Does raising the minimum wage = job losses?

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Recently Ontario has decided to raise its minimum wage from $10.25 to $11, a full 16 per cent below the poverty line. While the hundreds of thousands of Ontarians who try to subsist on minimum wage are no doubt lining up to thank the benevolent Premier Wynne for inching them that much closer to actually being able to arise from abject poverty through full-time employment, the praise has not been unanimous.  

The Ontario PCs, the Canadian Federation of Independent Business (CFIB) and the usual suspects for the 1% have been wringing their hands and wailing about how terrible the notion of increasing the minimum wage by $0.75 is. The CFIB claims that increasing the minimum wage hurts minimum wage workers "by reducing the businesses' capacity to hire and retain them." In fact, the CFIB predicts that a 10 per cent increase in the minimum wage would trigger up to 321,000 job losses.

So is this, in fact, true? Does increasing the minimum wage = job losses?

Happily, Ontario has some recent history to rely on in answering this question. The province raised the minimum wage four times between 2007 and 2010, from $7.75 to $10.25 an hour. According to the foes of minimum wage increases, there should have been job losses every year as a result. But in fact, year-to-year unemployment rates stayed the same or decreased in Ontario in each of those years with the exception of 2009, the year of the economic downturn. 

A better example might be Québec, which raised its minimum wage for nine consecutive years between 2005 and 2013, increasing the rate from $7.45 to $10.15 during that period. Out of those nine years, unemployment increased just once -- again in 2009.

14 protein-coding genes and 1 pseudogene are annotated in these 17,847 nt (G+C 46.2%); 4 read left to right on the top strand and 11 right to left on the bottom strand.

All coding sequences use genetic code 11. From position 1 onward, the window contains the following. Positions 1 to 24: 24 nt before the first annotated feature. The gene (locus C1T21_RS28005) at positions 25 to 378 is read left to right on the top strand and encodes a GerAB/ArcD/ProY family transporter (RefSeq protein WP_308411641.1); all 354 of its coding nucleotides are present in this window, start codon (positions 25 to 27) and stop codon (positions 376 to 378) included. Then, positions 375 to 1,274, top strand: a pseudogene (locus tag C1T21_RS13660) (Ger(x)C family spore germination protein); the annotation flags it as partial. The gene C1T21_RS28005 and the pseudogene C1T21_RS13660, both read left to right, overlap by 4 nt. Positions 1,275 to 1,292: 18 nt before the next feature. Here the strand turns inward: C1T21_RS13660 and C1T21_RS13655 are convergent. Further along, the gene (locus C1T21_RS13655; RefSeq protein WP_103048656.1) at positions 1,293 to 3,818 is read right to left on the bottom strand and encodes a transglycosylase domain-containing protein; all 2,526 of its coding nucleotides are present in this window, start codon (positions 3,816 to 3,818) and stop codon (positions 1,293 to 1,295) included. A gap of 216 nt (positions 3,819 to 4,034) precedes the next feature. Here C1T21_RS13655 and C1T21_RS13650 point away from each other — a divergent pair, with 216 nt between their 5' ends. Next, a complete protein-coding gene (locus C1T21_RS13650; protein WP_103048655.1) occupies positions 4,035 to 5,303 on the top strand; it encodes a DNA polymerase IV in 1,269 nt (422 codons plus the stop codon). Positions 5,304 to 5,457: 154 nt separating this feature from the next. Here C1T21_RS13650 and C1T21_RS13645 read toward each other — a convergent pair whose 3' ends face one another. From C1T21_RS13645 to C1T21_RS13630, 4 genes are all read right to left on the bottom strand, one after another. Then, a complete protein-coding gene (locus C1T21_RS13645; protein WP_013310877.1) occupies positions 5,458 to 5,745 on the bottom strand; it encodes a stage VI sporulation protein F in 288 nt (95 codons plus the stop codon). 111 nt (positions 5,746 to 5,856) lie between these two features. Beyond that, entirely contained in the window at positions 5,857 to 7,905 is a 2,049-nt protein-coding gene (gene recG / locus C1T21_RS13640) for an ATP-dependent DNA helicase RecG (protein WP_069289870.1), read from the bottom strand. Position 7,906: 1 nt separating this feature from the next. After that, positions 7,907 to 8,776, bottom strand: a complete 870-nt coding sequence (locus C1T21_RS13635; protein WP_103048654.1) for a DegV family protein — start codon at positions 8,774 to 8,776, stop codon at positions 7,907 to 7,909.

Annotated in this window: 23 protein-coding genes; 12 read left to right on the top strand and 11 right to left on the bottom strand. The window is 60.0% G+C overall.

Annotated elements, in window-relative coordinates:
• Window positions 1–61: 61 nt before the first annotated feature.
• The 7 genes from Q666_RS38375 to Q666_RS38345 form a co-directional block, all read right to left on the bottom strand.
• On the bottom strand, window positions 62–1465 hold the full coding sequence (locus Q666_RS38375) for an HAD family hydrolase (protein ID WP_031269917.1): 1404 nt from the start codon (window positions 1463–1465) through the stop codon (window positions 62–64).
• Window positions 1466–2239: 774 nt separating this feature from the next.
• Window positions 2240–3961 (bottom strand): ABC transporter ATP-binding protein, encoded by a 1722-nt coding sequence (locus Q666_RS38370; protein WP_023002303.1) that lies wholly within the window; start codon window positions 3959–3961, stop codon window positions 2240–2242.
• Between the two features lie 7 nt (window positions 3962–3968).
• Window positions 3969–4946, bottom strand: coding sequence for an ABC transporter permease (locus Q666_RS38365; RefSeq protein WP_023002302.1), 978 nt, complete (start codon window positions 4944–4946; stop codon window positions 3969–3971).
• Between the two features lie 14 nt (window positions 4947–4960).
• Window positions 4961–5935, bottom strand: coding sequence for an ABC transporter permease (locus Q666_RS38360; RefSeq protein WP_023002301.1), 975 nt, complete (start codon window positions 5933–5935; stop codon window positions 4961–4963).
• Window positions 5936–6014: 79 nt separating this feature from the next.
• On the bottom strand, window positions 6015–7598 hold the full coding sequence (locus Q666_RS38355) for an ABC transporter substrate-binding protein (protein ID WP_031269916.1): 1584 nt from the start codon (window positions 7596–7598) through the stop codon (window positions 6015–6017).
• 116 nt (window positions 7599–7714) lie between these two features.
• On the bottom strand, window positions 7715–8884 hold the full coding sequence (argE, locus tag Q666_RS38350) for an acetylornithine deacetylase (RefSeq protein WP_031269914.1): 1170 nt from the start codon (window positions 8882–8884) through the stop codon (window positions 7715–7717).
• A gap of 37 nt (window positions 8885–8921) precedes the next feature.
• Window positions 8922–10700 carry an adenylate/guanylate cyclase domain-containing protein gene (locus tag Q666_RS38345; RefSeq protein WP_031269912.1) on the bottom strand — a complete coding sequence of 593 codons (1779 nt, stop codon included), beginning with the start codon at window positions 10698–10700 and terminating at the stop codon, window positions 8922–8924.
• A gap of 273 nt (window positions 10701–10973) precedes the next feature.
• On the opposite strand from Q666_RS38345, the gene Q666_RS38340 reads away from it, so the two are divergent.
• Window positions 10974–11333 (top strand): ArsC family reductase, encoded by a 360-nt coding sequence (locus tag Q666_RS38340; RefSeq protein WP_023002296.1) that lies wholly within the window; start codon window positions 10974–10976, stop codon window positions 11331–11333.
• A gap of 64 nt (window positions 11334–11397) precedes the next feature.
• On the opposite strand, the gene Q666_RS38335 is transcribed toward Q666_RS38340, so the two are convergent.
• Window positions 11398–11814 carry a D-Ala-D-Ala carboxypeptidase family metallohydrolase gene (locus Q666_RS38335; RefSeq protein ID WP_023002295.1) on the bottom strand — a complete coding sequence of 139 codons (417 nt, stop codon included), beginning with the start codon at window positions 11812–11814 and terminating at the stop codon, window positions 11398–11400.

How about the booming Wild West provinces of unfettered capitalism: Alberta and Saskatchewan? Alberta's minimum wage went from $8 in 2007 to $9.95 in 2013. In all those years, unemployment either went down or remained steady with the exception of 2009. During the same 2007 to 2013 period, Saskatchewan's minimum wage rose from $7.55 to $10 an hour while its unemployment rate only increased once, in (you guessed it!) 2009.

Meanwhile, B.C. broke its multi-year freeze on minimum wage, increasing it from $8 in 2011 to $10.25 in 2012. Surely this shocking 26 per cent increase in the minimum wage over such a short period of time broke the backs of businesses with minimum wage jobs and sent British Columbians to the EI and bread lines. In reality, unemployment decreased by nearly a full percentage point.

Another way to look at the data would be to line up the provinces according to minimum wage rates and compare their unemployment levels. If the cheerleaders of the free market are correct about the devastating effects of minimum wage increases on jobs, one would expect to find the highest unemployment in provinces with the highest minimum wages. But out of the four provinces with above-average minimum wage rates in 2012, only one had higher-than-average unemployment (Nova Scotia). Conversely, just two of the five provinces with below-average minimum wage rates in 2012 also had below-average unemployment rates for that year (Alberta and Saskatchewan).

There are two possible explanations here:

1. The minimum wage rate has much less of an impact on job numbers than other economic factors like a booming resource sector or a collapsing manufacturing sector or global economic downturn (in which case, the argument that minimum wages increases = job losses must be cast aside).

2. Increasing the minimum wage actually has a positive effect on job creation. This may seem counter-intuitive, but consider this: people earning a higher minimum wage are more likely to spend more of their money than they save because they're less stretched to meet their basic needs. That increase in spending gets plugged into the local economy. Also, consider the kinds of jobs that make up the majority of the minimum-wage sector: service and retail. You can't really pack up most of those jobs and move to a region with lower minimum wages like you could with a manufacturing plant, for example.  

Regardless of the explanation, the numbers are clear: increasing the minimum wage does not increase the unemployment rate. Anyone claiming otherwise appears to be misinformed or lying.  


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Todd Ferguson used to work full-time for $5.50 an hour.

Photo: flickr/duckiemonster

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